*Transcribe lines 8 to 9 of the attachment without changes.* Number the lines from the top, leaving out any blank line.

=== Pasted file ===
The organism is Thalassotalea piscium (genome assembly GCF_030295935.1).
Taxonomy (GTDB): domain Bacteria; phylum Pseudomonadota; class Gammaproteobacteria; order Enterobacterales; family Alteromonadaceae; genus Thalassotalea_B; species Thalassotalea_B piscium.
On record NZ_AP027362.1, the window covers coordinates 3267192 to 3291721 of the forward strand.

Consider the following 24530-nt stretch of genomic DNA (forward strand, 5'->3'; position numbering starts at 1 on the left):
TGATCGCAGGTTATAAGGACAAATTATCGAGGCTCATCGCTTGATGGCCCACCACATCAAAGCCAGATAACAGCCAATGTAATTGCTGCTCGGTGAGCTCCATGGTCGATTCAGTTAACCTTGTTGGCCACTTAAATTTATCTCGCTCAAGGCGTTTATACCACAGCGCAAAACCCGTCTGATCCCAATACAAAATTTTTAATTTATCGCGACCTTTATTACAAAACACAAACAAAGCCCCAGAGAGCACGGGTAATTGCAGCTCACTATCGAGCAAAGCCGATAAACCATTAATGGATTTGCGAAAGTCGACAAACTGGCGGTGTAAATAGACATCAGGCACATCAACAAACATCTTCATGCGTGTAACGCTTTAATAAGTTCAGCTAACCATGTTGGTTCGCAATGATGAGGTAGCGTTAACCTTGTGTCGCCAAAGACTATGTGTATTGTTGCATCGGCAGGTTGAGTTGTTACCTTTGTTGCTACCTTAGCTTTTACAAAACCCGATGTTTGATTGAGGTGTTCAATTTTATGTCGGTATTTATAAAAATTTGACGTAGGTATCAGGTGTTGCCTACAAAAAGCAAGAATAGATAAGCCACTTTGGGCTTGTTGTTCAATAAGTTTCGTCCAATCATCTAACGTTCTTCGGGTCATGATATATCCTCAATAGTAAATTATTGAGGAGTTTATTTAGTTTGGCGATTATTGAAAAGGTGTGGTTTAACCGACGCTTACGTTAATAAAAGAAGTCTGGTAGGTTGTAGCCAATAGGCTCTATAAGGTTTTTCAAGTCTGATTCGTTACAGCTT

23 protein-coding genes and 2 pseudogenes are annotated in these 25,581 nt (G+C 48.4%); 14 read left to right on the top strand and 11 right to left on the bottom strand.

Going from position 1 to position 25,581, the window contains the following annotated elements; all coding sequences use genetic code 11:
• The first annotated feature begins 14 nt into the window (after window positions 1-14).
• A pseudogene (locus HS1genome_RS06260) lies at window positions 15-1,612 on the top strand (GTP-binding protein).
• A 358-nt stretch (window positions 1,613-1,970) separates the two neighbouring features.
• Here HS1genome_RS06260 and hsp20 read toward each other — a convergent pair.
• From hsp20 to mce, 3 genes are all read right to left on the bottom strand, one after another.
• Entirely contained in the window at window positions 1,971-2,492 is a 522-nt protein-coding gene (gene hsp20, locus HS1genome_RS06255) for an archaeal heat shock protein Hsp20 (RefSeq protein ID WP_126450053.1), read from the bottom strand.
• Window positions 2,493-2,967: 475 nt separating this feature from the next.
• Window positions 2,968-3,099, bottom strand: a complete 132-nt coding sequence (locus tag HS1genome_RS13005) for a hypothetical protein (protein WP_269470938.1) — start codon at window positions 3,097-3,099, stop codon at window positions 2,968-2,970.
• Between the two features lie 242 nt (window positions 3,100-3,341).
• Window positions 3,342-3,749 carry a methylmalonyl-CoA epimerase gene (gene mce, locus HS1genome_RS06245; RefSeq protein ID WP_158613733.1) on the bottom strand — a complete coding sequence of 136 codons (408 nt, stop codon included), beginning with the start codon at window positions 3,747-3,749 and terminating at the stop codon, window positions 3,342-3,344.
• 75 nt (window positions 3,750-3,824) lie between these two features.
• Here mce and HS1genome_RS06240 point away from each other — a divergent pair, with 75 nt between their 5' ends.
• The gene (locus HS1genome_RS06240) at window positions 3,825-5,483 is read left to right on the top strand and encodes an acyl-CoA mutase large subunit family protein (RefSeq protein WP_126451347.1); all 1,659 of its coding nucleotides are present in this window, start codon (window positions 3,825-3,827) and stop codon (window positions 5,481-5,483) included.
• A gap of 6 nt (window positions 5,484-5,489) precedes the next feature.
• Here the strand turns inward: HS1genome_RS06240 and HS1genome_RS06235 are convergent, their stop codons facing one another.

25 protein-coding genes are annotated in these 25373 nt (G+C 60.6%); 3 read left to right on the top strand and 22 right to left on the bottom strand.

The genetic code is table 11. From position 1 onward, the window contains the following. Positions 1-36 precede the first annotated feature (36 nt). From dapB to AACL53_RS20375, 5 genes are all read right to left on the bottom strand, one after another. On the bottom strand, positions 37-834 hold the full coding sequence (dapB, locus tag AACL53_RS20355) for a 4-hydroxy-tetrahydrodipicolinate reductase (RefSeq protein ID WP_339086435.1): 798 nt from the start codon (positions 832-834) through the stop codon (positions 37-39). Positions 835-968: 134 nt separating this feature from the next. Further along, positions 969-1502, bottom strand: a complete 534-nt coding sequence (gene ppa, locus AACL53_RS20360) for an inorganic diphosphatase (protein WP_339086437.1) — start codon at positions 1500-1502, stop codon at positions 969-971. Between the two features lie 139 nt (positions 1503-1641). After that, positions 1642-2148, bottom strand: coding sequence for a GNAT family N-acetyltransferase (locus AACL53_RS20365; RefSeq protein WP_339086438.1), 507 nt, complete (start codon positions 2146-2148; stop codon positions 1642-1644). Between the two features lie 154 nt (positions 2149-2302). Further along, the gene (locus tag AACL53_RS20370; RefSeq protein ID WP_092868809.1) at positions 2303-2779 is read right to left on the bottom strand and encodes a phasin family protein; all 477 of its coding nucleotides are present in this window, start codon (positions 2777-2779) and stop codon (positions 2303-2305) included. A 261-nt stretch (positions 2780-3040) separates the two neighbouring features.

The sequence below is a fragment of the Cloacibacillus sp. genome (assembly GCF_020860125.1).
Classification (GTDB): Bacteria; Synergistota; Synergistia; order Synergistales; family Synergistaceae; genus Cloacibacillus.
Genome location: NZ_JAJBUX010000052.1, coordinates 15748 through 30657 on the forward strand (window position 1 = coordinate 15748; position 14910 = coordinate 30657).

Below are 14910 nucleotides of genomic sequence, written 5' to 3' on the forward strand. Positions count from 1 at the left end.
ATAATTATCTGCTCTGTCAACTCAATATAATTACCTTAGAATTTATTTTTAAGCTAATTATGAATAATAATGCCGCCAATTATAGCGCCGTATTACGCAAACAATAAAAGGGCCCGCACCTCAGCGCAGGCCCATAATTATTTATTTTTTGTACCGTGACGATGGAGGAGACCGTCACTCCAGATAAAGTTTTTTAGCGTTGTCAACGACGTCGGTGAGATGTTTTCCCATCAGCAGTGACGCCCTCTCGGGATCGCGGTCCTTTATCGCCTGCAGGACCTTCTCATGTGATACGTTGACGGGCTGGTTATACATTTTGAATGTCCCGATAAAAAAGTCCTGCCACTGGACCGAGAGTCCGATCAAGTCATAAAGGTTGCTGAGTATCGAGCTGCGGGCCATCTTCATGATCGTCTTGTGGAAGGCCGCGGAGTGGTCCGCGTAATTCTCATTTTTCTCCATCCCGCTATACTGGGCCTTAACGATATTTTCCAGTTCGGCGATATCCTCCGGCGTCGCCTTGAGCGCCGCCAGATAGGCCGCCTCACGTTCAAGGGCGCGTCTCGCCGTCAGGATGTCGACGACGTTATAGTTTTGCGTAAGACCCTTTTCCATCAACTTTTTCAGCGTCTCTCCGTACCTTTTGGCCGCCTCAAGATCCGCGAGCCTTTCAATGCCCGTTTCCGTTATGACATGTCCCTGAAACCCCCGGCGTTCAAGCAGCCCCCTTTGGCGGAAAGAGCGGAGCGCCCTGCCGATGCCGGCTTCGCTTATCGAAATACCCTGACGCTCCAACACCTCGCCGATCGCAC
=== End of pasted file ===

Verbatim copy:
• The first annotated feature begins 14 nt into the window (after window positions 1-14).
• A pseudogene (locus HS1genome_RS06260) lies at window positions 15-1,612 on the top strand (GTP-binding protein).